Immature and Mature Female Red Snapper Habitat Use In the North-Central Gulf of Mexico
Coastal Sciences, Gulf Coast Research Laboratory
Ocean Science and Engineering
Red Snapper (Lutjanus campechanus) is a popular reef-associated fish species in the northern Gulf of Mexico (GOM) that supports both commercial and recreational fisheries. In this region, there is a large overlap in fork length (FL, 90%) and age (93%) range between mature and immature females. Therefore, here we investigate how age and FL of mature and immature female Red Snapper vary by artificial reef type and depth. Red Snapper (n = 695) were sampled using vertical long lines from March or April through November of 2016–2018 off the coast of Mississippi at different artificial structure types (platforms, artificial reefs, rigs-to-reefs) and depths (shallow, < 20 m; mid, 20–49 m; deep, 50–100 m). To investigate habitat use of mature and immature fish respectively, we developed linear mixed-effects models. For both immature and mature fish, FL and age increased significantly with depth. Immature fish captured at artificial reefs were older than those captured at platforms, and mature fish were older and had longer FL at rigs-to-reefs than platforms and artificial reefs. The effect of depth on FL or age did not differ between mature and immature fish while the effect of structure types did. Structure types were important to predict FL for mature fish, but not for immature fish. In addition, the differences in age between rigs-to-reefs and both platforms and artificial reefs were significantly larger in mature fish than in immature fish. Larger and older mature females are found at deeper depths where fishing pressure is lower, while smaller and younger, immature fish are most often found in shallower, reef-based areas where pressure is highest. These spatial differences in maturity can help inform management regulations for the species.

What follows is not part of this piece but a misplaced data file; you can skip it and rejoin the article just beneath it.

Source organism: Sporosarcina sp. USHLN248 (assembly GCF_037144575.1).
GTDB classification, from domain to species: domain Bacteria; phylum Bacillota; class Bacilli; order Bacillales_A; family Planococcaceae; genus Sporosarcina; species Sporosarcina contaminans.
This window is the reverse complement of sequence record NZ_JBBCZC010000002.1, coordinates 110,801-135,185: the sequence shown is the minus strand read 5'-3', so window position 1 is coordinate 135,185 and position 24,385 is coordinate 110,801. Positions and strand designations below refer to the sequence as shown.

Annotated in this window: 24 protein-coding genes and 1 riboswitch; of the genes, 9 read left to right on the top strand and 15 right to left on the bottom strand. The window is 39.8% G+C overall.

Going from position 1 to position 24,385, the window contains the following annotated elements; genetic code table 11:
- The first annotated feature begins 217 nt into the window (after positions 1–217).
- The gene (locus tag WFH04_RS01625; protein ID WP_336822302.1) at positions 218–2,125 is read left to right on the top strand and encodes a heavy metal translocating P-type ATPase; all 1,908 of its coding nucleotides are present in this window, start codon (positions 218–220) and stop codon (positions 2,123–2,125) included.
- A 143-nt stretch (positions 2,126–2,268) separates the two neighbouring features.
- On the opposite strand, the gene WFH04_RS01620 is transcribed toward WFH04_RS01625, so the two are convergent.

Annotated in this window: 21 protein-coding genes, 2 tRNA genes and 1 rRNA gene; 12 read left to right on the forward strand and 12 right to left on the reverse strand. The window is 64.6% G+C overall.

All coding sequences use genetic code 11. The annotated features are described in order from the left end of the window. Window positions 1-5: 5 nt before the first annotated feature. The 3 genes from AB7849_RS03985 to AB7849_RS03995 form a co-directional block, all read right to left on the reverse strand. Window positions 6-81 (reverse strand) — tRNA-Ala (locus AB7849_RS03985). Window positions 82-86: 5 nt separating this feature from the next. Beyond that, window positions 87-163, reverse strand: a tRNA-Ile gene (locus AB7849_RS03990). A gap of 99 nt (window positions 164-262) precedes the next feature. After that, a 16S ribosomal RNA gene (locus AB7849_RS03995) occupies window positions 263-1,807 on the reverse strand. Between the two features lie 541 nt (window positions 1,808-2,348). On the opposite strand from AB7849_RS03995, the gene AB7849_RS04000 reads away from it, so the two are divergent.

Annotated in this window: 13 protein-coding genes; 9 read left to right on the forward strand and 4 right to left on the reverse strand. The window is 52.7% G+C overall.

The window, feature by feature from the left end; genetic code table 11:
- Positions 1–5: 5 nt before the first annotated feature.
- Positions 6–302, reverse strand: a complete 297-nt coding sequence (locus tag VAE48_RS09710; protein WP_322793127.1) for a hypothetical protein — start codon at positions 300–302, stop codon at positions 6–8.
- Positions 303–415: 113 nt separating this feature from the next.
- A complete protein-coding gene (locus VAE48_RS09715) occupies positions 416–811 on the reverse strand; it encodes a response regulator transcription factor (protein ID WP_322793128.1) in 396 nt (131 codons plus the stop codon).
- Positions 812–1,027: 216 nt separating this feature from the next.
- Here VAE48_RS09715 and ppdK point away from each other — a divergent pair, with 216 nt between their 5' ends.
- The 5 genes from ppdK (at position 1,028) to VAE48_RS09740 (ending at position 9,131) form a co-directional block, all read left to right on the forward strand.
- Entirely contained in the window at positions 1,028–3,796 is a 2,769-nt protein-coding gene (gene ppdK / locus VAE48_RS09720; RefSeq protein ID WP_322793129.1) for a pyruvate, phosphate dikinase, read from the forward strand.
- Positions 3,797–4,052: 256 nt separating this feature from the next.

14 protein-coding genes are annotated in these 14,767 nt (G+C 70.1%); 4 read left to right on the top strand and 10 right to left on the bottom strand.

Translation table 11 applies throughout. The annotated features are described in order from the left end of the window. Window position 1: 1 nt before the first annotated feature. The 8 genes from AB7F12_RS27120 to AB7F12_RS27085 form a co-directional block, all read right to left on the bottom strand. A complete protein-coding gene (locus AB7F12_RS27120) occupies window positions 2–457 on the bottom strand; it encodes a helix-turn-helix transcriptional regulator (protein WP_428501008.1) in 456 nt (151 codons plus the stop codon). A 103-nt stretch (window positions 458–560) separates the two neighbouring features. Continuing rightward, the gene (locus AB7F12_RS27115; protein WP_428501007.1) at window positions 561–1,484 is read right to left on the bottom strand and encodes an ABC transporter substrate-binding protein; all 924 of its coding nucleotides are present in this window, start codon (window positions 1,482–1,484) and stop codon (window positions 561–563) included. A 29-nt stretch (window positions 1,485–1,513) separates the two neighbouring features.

Regional Studies in Marine Science
(2021). Immature and Mature Female Red Snapper Habitat Use In the North-Central Gulf of Mexico. Regional Studies in Marine Science, 44.
Available at: https://aquila.usm.edu/fac_pubs/18864